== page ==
Positive thinking

The Key To Success

Positive thinking helps with stress management and can even improve your health. Overcome negative self-talk by recognizing it and practicing with some examples provided.

Is your glass half-empty or half-full? How you answer this age-old question about positive thinking may reflect your outlook on life, your attitude toward yourself, and whether you’re optimistic or pessimistic.



In fact, some studies show that these personality traits — optimism and pessimism — can affect how well you live and even how long you live.

With this in mind, take a refresher course in positive thinking. Learn how to put positive thinking into action. Positive thinking is a key part of an effective stress management strategy.



A lot of the work that I do with my clients, who come to me for Quantum Biofeedback sessions, is I teach them about the law of attraction. The law of attraction, by definition, says that that which is likening to it is drawn and when you ask it is always given. This means that if you can convince yourself that you can have anything then it has to be yours. The issue is how do you convince yourself that you can have something when you believe that you cannot?

Living longer and happier through positive thinking

Researchers continue to explore the effects of positive thinking and optimism on health. Health benefits that positive thinking may provide include:



· Decreased negative stress
· Greater resistance to catching the common cold
· A sense of well-being and improved health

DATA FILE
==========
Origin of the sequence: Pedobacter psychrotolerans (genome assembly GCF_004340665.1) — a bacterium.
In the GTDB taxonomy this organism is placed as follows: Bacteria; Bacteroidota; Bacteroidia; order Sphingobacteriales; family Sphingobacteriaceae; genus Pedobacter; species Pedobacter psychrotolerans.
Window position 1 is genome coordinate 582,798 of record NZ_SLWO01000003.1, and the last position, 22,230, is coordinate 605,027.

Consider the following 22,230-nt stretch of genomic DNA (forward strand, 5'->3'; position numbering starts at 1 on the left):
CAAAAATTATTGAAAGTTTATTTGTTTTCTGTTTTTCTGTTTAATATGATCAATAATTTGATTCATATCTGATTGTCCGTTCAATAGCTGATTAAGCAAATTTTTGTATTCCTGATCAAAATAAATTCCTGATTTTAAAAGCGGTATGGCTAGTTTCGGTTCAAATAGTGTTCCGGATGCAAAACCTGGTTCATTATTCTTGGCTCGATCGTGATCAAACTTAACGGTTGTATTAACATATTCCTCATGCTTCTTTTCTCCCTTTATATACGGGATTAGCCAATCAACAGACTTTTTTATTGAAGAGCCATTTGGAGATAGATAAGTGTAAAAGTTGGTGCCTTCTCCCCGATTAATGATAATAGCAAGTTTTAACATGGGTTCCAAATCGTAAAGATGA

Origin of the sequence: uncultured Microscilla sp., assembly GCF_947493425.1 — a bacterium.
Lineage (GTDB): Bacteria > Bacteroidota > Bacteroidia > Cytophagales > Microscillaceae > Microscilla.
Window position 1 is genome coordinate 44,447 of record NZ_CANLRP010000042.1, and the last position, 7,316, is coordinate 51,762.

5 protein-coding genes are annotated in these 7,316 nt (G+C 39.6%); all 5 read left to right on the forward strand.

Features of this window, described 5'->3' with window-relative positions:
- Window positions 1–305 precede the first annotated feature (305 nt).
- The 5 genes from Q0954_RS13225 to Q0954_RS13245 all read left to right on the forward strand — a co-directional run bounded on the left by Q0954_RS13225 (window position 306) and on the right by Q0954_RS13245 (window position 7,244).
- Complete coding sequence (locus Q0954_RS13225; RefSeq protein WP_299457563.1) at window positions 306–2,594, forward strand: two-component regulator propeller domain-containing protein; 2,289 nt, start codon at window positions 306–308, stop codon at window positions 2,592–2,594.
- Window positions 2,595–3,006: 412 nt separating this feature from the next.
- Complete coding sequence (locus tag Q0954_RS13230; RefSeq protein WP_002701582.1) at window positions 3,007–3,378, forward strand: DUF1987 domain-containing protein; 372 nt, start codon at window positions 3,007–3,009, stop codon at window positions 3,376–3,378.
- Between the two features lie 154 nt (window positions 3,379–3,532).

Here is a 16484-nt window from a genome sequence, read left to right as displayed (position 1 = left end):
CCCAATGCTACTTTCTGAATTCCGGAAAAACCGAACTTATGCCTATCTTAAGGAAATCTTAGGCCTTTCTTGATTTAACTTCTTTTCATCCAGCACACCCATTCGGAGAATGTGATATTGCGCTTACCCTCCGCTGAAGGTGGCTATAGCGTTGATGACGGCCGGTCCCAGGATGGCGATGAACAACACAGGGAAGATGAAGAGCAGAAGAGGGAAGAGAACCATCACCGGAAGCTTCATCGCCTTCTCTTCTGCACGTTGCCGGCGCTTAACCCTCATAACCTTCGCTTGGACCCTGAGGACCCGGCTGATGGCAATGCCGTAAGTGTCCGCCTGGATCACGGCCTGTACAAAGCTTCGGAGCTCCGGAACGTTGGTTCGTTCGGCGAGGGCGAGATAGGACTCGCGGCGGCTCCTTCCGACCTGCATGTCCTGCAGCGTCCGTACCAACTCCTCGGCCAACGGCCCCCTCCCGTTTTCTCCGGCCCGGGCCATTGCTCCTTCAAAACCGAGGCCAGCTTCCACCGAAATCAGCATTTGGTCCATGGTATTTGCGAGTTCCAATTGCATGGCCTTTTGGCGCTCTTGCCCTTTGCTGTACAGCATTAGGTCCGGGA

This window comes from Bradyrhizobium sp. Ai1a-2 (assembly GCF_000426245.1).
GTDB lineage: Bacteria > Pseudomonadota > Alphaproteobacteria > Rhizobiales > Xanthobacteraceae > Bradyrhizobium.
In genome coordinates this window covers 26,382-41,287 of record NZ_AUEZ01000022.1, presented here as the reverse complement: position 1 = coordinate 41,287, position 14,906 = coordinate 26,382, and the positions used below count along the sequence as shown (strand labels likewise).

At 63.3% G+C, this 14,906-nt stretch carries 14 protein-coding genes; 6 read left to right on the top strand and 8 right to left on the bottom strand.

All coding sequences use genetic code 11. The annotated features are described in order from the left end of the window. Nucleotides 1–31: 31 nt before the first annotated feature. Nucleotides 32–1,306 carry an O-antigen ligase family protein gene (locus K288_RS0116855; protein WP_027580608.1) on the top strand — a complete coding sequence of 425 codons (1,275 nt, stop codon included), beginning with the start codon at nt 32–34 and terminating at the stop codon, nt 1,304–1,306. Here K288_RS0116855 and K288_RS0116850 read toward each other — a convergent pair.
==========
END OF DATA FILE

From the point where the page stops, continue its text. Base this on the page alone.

· Reduced risk of coronary artery disease
· Easier breathing if you have certain lung diseases, such as emphysema
· Improved coping ability for women with high-risk pregnancies
· Better coping skills during hardships

It’s unclear why people who engage in positive thinking experience these health benefits. But one theory is that having a positive outlook enables you to cope better with stressful situations, which reduces the harmful health effects of stress on your body.

Positive thinking and repeating or writing affirmations without taking action is like looking at ingredients in your kitchen and wishing for a particular meal to happen. Now, it’s possible you could feel hungry for something in particular, say, lasagna, and a neighbor invites you over or brings you a serving of lasagna. These are delightful occurrences; but more often than not, you’ll have to get into the kitchen and cook.


If someone identifies his or her nature (some of it learned) as pessimistic, that’s a huge step in the right direction. A pessimist doesn’t need to become an optimist; he or she just needs to acquire, develop, and rely on tools that move him quickly to where he prefers to be. The writer of the article is correct about positive thinking not working because what we attract to us is based on our deeply held feelings. And, thank goodness. If the average person thinks over 12,000 thoughts each day, we could really get ourselves into some unpleasant situations if all of them came true.



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